News and Events

Our Lois – Star PALS’s first graduate!

By Stella Kew

Graduate Lois with Dr Chong, Star PALS Programme Director

Graduate Lois with Dr Chong, Star PALS Programme Director.

No one should ever believe that palliative care is a dead end! It’s a helping hand, a guiding light, a ready friend – no matter what the condition of its patient.

Our little girl, Lois, was diagnosed with cerebral palsy when she was born. Because of her delayed development, she needed a nasogastric (NG) tube for feeding, and fell ill often.

That NG tube especially was a huge obstacle for us. We took Lois home when she was three months old, but found it almost impossible to insert the tube. Would you believe that I used to bring Lois all the way to the National University Hospital from our home in the east, just to have the tube inserted?

Happy family (with the two very distracted daughters!)

Happy family (with the two very distracted daughters!)

I didn’t have any choice at that time, because I was afraid of hurting her. The many warnings about what could go wrong made it so much more stressful.

Then, in December 2012, a host of angels stepped into our lives: Dr Chong, Nurse Lily, and later, Nurse Serene and the rest of the Star PALS team. It was so reassuring to know that I could call them whenever I had any struggles, and receive guidance and help right away.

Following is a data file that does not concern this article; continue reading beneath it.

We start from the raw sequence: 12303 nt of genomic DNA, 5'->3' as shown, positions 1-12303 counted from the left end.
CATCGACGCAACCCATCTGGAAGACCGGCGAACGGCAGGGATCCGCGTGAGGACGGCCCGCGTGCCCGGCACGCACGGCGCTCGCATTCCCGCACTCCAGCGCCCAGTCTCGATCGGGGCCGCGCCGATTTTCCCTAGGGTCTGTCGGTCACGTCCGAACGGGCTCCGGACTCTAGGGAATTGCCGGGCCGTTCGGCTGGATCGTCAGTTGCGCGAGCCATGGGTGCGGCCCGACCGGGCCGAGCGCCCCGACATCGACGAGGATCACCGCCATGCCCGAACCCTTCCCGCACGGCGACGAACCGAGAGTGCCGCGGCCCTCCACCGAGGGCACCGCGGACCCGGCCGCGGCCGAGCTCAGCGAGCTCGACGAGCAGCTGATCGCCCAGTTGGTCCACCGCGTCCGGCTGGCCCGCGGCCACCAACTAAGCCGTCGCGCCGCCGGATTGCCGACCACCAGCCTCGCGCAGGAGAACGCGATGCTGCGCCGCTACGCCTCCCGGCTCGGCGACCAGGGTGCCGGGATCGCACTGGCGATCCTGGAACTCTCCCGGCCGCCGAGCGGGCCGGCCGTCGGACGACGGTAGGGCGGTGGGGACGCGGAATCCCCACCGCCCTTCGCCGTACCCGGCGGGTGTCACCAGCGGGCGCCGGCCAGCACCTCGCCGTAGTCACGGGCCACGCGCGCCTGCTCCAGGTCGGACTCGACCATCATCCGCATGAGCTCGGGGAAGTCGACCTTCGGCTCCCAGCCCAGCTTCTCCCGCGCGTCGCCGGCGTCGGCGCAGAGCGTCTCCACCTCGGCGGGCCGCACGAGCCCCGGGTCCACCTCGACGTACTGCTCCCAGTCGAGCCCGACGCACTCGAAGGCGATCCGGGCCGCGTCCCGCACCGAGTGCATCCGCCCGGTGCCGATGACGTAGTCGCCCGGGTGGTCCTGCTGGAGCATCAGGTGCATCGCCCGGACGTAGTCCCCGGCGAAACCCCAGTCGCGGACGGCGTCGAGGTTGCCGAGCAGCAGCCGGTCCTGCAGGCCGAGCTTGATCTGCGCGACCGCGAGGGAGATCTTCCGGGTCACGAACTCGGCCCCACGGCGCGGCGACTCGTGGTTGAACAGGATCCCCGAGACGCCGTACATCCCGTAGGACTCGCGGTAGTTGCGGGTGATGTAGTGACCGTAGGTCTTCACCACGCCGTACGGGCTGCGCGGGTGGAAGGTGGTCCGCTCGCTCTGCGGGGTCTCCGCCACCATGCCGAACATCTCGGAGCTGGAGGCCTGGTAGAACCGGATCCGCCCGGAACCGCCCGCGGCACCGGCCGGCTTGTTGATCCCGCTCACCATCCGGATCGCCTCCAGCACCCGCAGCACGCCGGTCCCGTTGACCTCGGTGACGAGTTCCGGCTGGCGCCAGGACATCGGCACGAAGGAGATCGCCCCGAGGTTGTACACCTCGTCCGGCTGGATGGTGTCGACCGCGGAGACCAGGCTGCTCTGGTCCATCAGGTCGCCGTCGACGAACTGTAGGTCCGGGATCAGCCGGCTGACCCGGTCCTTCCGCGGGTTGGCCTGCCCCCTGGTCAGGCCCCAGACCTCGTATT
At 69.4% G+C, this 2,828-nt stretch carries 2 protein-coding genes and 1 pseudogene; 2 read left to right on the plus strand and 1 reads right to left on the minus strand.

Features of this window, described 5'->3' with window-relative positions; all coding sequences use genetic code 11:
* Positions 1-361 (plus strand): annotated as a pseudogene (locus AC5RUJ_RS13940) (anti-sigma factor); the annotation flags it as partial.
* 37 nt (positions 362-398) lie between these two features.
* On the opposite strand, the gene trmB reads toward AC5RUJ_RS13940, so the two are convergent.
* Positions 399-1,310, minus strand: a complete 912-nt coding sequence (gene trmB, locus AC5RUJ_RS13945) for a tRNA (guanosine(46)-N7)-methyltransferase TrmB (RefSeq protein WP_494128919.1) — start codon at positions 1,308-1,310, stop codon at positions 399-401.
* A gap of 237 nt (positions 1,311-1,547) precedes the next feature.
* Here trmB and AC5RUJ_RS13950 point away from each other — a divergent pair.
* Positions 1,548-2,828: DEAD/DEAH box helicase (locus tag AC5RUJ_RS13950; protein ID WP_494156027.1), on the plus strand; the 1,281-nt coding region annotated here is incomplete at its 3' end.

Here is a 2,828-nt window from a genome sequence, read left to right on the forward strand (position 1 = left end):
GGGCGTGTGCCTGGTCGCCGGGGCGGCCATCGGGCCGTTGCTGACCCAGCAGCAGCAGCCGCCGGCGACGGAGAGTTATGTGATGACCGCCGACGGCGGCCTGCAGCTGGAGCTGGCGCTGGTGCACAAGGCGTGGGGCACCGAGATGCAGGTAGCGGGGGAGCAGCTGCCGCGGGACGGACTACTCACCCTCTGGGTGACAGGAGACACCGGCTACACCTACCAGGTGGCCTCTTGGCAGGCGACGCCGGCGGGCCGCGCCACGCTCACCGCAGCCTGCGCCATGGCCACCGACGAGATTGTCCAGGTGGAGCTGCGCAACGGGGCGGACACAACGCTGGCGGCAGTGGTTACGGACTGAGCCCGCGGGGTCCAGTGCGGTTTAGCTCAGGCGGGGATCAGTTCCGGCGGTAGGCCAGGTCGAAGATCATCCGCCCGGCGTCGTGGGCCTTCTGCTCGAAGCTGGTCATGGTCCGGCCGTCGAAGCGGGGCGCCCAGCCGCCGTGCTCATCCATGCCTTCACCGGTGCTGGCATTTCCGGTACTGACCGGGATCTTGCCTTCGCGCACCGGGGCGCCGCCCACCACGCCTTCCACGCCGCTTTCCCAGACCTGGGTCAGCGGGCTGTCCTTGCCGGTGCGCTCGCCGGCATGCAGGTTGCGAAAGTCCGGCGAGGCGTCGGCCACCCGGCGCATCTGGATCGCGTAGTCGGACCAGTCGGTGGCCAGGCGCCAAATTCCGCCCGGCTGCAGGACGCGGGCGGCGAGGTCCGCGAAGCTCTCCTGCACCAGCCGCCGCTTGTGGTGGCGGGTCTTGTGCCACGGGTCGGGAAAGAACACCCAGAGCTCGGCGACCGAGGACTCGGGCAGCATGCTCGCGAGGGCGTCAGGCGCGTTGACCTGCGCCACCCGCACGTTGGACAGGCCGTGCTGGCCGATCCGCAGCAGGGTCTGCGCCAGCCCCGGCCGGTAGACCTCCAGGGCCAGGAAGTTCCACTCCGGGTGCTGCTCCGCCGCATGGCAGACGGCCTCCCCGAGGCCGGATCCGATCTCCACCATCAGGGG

Lois (right) and her sister Angel (middle) looking through a scrapbook made by Nurse Serene (left).

Lois (right) and her sister Angel (middle) looking through a scrapbook made by Nurse Serene (left).

The team increased our confidence with handling Lois by sharing their knowledge and expertise with us. Dr Chong was the realistic one who kept us informed on what we should expect because of Lois’s condition, while the nurses were a great source of positivity who would always keep our spirits up and our hopes going.

They didn’t just draw the line at caring for Lois, but took good care of our whole family. They would shower attention on Angel, Lois’s older sister, during their visits. When they noticed we were especially tired, they would automatically arrange sessions with the Medi Minders so that we could take a break.

The Star PALS team has rejoiced with us during all the joyful moments: seeing Lois get weaned off the NG tube and begin eating on her own. They were there to watch our mischievous daughter learn to pull Angel’s hair, babble, walk, and now, become Star PALS’s very first graduate!

Lois, her family, and the Star PALS team!

Lois, her family, and the Star PALS team

Now that Lois is officially discharged from the Star PALS programme, we look forward to her next milestone. We hope she’ll be able to speak soon, with help from the early intervention programme at the Cerebral Palsy Alliance School.

I’m a great advocate of palliative care and Star PALS now. Whenever I meet other parents in a similar situation, I’d immediately start asking, ‘Have you heard of this service? Have you considered getting help from them?’

That’s how much the service has helped our family.